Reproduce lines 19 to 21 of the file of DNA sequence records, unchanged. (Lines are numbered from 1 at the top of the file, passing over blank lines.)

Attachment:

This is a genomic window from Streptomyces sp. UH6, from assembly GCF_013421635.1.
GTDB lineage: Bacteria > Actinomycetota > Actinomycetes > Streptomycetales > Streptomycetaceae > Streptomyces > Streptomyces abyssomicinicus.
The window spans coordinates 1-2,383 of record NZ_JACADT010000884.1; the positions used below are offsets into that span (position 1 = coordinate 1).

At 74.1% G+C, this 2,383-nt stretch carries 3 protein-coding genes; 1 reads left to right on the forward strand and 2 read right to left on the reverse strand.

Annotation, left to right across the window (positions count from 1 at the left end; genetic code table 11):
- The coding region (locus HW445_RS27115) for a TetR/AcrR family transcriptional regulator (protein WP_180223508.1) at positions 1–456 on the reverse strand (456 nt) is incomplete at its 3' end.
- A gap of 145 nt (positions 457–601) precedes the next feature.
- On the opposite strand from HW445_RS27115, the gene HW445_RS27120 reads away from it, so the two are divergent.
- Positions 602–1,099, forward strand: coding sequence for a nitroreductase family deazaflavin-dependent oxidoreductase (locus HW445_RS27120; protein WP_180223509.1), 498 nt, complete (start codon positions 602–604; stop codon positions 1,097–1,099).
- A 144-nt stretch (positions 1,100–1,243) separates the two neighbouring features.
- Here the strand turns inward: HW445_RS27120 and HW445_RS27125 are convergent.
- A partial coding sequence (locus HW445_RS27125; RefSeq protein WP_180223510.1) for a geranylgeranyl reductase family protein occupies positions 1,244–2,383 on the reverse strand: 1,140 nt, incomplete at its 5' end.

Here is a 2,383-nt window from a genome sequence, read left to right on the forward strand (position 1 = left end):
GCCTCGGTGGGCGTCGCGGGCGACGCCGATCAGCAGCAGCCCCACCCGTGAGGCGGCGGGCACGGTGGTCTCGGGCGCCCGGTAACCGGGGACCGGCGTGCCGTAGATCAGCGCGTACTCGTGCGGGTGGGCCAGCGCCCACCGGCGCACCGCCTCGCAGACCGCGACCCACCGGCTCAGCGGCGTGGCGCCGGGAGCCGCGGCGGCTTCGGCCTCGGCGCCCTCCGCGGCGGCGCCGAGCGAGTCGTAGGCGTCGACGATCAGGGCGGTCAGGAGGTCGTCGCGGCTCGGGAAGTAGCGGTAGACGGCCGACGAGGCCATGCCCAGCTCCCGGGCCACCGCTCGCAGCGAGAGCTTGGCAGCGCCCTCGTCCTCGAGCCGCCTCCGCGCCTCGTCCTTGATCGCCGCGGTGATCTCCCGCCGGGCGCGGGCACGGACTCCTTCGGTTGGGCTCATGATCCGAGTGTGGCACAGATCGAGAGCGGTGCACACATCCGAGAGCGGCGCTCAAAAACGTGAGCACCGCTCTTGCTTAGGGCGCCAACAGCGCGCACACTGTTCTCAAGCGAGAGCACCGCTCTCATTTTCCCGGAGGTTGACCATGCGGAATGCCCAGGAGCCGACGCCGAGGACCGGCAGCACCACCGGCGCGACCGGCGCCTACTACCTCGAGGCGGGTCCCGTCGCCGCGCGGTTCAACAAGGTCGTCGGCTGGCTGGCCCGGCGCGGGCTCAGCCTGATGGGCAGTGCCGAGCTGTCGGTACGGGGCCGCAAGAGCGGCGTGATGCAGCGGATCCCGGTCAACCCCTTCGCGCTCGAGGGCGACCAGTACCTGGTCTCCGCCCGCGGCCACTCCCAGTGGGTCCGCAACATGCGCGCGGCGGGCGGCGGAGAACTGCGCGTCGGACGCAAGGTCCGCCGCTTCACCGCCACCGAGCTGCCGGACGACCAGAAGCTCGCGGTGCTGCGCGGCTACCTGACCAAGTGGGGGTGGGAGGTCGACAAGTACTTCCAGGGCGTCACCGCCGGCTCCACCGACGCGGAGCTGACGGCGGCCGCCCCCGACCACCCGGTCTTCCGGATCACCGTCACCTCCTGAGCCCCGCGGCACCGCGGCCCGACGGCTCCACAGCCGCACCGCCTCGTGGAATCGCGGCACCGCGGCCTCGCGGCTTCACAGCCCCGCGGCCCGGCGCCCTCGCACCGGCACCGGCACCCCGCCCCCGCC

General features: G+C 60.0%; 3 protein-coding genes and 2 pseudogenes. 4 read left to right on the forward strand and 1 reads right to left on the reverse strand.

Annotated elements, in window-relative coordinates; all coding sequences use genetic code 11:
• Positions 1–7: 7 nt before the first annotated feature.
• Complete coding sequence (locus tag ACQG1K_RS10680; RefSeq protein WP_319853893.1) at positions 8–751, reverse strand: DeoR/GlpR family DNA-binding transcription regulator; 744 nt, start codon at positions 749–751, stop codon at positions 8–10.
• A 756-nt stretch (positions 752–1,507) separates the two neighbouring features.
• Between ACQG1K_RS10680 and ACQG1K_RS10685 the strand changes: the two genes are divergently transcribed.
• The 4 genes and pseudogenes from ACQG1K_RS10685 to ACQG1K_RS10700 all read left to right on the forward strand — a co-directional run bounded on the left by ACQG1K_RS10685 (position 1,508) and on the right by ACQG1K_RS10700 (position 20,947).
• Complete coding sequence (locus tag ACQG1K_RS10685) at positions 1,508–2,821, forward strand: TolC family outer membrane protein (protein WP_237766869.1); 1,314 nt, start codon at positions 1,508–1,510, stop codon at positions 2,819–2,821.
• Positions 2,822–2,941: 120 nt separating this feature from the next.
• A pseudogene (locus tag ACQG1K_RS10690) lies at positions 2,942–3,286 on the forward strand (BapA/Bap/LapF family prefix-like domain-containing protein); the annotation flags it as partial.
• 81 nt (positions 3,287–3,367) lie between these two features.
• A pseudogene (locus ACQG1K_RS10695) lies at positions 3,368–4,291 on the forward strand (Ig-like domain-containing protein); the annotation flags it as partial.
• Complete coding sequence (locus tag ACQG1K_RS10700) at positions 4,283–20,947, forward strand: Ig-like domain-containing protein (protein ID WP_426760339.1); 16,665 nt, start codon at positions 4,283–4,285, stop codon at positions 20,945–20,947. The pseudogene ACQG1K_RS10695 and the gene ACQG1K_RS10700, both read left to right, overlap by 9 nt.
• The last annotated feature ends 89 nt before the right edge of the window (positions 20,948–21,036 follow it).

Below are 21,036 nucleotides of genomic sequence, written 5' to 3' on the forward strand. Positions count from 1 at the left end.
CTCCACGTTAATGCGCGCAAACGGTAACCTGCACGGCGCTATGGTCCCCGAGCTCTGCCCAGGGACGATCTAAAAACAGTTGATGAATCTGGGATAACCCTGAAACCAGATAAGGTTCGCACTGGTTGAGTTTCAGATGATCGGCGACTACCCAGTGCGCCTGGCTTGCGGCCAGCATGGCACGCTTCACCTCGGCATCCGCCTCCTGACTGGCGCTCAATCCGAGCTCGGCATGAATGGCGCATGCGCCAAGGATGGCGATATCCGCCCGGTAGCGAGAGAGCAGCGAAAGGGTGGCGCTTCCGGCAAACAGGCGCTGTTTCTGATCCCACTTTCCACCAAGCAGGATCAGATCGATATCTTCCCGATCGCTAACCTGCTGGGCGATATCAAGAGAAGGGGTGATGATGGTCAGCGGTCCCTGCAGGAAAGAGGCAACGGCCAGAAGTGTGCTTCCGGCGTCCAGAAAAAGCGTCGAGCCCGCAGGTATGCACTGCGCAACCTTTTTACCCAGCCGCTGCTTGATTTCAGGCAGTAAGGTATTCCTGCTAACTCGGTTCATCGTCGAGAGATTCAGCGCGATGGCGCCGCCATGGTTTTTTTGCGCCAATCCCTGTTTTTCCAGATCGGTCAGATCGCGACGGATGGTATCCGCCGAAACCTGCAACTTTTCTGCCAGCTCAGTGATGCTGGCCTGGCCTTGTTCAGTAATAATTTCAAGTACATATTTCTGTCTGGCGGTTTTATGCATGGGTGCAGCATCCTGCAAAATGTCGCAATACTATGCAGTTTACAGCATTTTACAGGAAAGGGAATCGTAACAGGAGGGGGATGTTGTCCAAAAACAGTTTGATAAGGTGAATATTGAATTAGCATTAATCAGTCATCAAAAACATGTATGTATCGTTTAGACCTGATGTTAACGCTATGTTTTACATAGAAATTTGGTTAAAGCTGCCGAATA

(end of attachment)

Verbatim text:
• A 756-nt stretch (positions 752–1,507) separates the two neighbouring features.
• Between ACQG1K_RS10680 and ACQG1K_RS10685 the strand changes: the two genes are divergently transcribed.
• The 4 genes and pseudogenes from ACQG1K_RS10685 to ACQG1K_RS10700 all read left to right on the forward strand — a co-directional run bounded on the left by ACQG1K_RS10685 (position 1,508) and on the right by ACQG1K_RS10700 (position 20,947).